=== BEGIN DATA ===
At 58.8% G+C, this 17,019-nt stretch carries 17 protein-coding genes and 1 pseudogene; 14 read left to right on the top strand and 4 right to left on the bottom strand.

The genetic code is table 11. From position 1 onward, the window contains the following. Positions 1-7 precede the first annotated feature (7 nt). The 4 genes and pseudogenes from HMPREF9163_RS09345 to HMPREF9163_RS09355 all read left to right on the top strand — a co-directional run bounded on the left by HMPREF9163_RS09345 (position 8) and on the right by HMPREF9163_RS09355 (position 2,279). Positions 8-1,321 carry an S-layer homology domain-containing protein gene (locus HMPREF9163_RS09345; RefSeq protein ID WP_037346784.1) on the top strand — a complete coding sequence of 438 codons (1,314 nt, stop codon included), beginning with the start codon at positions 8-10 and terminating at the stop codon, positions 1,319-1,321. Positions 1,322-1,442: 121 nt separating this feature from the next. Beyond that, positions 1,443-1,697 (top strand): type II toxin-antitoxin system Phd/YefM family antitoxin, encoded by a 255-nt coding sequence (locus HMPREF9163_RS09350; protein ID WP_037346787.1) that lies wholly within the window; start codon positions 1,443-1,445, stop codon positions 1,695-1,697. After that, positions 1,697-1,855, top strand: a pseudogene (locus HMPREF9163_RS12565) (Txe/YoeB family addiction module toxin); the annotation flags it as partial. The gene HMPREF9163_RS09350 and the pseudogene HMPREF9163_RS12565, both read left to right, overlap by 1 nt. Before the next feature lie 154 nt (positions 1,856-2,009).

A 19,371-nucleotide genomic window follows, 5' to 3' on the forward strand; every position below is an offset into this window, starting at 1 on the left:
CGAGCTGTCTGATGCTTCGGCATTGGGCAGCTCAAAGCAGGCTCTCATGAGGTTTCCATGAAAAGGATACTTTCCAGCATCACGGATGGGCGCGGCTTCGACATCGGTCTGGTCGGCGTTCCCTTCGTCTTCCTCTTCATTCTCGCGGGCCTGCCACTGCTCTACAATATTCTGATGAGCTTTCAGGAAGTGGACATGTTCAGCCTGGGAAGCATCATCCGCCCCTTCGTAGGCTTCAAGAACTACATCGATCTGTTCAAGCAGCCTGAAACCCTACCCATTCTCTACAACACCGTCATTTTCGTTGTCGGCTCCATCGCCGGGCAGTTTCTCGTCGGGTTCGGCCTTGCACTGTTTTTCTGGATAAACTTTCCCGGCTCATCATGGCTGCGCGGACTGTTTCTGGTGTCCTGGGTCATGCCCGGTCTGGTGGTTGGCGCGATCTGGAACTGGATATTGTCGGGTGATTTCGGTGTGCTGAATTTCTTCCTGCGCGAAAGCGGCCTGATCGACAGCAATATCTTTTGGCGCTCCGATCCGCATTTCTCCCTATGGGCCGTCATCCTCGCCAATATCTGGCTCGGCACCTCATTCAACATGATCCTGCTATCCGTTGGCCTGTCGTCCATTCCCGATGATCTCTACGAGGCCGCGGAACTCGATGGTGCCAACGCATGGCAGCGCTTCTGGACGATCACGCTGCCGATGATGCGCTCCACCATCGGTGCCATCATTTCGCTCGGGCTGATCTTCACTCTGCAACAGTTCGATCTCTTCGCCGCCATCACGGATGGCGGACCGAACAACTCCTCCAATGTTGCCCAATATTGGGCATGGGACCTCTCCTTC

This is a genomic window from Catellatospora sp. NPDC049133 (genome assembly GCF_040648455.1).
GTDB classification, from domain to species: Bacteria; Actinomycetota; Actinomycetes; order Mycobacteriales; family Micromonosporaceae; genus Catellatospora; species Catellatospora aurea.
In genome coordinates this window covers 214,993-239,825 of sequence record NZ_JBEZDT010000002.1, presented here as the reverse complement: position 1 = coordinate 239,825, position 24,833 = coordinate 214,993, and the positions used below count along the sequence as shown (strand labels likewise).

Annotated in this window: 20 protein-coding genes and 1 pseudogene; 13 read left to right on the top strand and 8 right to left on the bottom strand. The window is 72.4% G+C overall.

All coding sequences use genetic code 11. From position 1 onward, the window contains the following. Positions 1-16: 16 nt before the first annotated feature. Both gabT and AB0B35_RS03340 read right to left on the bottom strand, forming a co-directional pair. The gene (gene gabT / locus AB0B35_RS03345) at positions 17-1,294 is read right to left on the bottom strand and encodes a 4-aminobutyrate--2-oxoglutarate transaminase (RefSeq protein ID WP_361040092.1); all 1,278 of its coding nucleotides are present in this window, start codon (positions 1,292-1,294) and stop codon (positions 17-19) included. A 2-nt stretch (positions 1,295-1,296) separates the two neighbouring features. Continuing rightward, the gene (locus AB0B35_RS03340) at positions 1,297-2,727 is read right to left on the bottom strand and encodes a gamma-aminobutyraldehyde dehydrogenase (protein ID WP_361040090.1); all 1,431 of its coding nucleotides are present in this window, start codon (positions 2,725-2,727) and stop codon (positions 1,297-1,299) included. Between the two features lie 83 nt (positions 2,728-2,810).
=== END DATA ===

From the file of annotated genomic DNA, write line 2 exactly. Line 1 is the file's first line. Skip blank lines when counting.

The genetic code is table 11. From position 1 onward, the window contains the following. Positions 1-7 precede the first annotated feature (7 nt). The 4 genes and pseudogenes from HMPREF9163_RS09345 to HMPREF9163_RS09355 all read left to right on the top strand — a co-directional run bounded on the left by HMPREF9163_RS09345 (position 8) and on the right by HMPREF9163_RS09355 (position 2,279). Positions 8-1,321 carry an S-layer homology domain-containing protein gene (locus HMPREF9163_RS09345; RefSeq protein ID WP_037346784.1) on the top strand — a complete coding sequence of 438 codons (1,314 nt, stop codon included), beginning with the start codon at positions 8-10 and terminating at the stop codon, positions 1,319-1,321. Positions 1,322-1,442: 121 nt separating this feature from the next. Beyond that, positions 1,443-1,697 (top strand): type II toxin-antitoxin system Phd/YefM family antitoxin, encoded by a 255-nt coding sequence (locus HMPREF9163_RS09350; protein ID WP_037346787.1) that lies wholly within the window; start codon positions 1,443-1,445, stop codon positions 1,695-1,697. After that, positions 1,697-1,855, top strand: a pseudogene (locus HMPREF9163_RS12565) (Txe/YoeB family addiction module toxin); the annotation flags it as partial. The gene HMPREF9163_RS09350 and the pseudogene HMPREF9163_RS12565, both read left to right, overlap by 1 nt. Before the next feature lie 154 nt (positions 1,856-2,009).